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Education Goals Best Met From the Bottom Up
GOALS 2000 national education initiative is the latest casualty in federal budget slashing. A House spending measure would scrap the $371.9 million program in 1996.
Goals 2000 had problems from the start. Critics questioned what role, if any the federal government should play in education.
But the goals are laudable: all children will start school ready to learn; the high school graduation rate will reach at least 90 percent; and American students will achieve worldwide superiority in math and science.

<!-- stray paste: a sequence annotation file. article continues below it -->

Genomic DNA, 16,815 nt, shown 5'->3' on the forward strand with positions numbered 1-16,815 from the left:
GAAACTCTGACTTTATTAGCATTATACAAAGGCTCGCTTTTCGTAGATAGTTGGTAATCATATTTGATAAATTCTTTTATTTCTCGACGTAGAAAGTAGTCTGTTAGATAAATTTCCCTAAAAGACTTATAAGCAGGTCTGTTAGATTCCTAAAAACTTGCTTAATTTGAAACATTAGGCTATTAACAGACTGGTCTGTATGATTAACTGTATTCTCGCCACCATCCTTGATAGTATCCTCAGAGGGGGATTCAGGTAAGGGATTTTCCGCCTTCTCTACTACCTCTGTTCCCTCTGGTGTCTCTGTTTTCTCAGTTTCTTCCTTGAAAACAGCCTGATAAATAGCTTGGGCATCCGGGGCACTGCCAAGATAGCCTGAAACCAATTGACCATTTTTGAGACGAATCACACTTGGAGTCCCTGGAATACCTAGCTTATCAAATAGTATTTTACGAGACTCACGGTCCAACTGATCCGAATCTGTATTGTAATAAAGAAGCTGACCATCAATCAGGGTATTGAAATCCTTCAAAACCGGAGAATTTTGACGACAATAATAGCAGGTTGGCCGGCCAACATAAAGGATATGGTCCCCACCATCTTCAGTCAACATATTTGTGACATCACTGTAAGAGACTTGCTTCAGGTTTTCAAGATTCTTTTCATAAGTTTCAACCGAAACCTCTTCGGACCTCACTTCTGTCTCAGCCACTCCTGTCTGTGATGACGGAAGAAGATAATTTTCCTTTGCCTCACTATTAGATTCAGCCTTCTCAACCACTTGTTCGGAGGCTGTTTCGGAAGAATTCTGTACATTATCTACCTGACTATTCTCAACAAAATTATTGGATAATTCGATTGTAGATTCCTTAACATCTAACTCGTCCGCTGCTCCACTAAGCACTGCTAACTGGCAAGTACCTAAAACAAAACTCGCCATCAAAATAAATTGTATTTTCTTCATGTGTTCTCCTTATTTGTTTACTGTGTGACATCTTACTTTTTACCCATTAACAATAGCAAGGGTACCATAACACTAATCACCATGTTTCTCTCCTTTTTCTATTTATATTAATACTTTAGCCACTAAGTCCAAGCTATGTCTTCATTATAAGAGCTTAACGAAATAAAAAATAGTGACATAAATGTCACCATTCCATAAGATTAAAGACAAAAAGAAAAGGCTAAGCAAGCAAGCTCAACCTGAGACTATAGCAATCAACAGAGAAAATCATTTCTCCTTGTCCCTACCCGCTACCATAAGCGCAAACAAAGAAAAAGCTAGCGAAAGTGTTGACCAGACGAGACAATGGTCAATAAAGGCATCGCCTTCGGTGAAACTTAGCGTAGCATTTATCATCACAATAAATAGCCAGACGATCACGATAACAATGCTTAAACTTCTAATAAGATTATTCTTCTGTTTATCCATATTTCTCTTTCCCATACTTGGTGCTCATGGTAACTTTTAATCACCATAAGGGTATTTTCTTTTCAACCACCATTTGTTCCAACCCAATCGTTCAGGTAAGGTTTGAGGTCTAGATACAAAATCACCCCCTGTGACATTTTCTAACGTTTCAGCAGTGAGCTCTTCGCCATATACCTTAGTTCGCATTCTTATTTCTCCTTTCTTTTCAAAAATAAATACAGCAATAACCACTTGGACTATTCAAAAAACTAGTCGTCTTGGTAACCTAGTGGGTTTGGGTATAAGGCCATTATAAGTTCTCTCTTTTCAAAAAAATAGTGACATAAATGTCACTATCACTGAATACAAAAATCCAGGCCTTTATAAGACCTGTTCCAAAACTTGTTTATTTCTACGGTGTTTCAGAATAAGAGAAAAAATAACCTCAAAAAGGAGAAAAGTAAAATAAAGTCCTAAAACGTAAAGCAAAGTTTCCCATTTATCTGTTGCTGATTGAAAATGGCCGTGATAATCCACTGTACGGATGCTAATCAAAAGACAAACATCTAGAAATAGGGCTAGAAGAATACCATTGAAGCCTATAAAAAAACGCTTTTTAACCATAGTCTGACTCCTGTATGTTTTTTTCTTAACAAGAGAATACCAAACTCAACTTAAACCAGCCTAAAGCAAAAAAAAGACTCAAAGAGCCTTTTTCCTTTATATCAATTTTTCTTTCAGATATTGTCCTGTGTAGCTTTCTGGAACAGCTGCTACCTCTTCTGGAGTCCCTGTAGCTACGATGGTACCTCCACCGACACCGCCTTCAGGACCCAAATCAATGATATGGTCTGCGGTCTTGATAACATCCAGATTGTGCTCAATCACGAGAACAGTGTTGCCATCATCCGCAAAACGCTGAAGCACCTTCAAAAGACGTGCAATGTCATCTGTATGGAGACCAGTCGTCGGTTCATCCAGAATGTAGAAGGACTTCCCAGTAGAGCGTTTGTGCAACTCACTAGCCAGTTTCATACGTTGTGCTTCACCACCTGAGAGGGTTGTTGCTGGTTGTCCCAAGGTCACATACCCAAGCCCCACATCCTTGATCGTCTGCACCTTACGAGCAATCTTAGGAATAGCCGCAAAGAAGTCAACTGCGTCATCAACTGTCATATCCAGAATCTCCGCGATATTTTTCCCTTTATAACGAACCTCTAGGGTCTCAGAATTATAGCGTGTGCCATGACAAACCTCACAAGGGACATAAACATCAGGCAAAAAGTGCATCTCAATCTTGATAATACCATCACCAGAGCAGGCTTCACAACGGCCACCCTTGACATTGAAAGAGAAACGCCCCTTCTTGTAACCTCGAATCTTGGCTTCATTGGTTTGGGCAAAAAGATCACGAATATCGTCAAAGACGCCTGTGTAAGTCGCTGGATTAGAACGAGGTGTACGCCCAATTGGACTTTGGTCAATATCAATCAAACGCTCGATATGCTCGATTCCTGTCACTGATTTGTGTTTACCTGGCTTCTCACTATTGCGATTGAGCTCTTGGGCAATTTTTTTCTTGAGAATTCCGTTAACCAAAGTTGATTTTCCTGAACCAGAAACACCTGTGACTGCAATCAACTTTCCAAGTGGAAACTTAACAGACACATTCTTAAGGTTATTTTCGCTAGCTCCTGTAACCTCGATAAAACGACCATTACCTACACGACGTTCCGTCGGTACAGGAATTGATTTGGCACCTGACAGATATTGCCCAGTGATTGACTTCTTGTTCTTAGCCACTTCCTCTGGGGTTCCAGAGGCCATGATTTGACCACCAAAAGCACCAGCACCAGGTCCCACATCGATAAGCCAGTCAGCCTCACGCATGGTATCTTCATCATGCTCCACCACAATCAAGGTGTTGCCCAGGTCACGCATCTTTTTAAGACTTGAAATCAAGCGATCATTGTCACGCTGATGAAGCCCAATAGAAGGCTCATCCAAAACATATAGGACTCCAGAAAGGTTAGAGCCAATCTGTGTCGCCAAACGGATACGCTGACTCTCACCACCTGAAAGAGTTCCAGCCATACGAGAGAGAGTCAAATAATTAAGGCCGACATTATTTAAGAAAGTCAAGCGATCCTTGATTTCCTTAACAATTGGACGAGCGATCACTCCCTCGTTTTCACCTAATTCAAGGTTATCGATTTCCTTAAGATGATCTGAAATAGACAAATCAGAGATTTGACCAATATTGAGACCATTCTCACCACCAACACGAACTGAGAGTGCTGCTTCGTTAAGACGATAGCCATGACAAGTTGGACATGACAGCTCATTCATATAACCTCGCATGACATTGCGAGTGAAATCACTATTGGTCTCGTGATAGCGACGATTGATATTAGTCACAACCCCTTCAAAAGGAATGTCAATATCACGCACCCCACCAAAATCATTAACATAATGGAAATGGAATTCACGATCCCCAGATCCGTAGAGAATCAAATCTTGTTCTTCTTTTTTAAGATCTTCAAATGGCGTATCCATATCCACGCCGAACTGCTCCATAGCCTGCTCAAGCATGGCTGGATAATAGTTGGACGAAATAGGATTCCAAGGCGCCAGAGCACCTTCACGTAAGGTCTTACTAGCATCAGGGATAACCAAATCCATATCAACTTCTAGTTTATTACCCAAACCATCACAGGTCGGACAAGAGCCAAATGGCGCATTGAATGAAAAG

The responsibility for educating the nation's youth lies with the states and, ultimately, local school boards. And that's the way it should be.
One of public education's greatest problems is that goals change every time a new governor or president takes office.
Real solutions are most likely to occur from the bottom up - from parents, taxpayers and teachers.
Facing children of war
Are we exaggerating with images and stories of Bosnian children mutilated, deported, abandoned, starving?
It is a legitimate question given the propensity of [news media] to insist on this aspect of the war, which both exploits the victims and shocks readers.
An emotive reaction is legitimate. The face of a suffering child erases any difference between [ethnic and religious groups], and therefore does not ask us to take sides. It simply demands recognition of the irrationality of every war.